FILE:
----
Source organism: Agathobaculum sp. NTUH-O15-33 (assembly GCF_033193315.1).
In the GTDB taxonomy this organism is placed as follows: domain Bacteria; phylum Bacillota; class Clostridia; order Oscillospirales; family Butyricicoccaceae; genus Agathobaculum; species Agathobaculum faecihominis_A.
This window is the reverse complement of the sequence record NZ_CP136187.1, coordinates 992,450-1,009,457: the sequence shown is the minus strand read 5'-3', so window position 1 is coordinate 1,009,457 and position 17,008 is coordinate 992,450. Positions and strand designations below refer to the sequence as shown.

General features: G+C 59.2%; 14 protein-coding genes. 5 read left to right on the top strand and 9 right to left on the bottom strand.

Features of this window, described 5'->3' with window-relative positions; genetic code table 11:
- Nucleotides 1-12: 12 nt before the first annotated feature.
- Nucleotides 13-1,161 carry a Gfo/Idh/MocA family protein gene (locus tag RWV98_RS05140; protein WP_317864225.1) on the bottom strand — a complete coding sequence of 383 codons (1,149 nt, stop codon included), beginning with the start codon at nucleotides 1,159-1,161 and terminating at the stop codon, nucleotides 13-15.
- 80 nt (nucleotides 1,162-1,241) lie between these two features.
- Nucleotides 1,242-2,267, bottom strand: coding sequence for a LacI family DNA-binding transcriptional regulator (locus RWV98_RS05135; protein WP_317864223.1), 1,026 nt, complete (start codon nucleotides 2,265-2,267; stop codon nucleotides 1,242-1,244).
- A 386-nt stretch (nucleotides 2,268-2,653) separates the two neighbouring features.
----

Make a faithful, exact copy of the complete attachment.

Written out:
Source organism: Agathobaculum sp. NTUH-O15-33 (assembly GCF_033193315.1).
In the GTDB taxonomy this organism is placed as follows: domain Bacteria; phylum Bacillota; class Clostridia; order Oscillospirales; family Butyricicoccaceae; genus Agathobaculum; species Agathobaculum faecihominis_A.
This window is the reverse complement of the sequence record NZ_CP136187.1, coordinates 992,450-1,009,457: the sequence shown is the minus strand read 5'-3', so window position 1 is coordinate 1,009,457 and position 17,008 is coordinate 992,450. Positions and strand designations below refer to the sequence as shown.

General features: G+C 59.2%; 14 protein-coding genes. 5 read left to right on the top strand and 9 right to left on the bottom strand.

Features of this window, described 5'->3' with window-relative positions; genetic code table 11:
- Nucleotides 1-12: 12 nt before the first annotated feature.
- Nucleotides 13-1,161 carry a Gfo/Idh/MocA family protein gene (locus tag RWV98_RS05140; protein WP_317864225.1) on the bottom strand — a complete coding sequence of 383 codons (1,149 nt, stop codon included), beginning with the start codon at nucleotides 1,159-1,161 and terminating at the stop codon, nucleotides 13-15.
- 80 nt (nucleotides 1,162-1,241) lie between these two features.
- Nucleotides 1,242-2,267, bottom strand: coding sequence for a LacI family DNA-binding transcriptional regulator (locus RWV98_RS05135; protein WP_317864223.1), 1,026 nt, complete (start codon nucleotides 2,265-2,267; stop codon nucleotides 1,242-1,244).
- A 386-nt stretch (nucleotides 2,268-2,653) separates the two neighbouring features.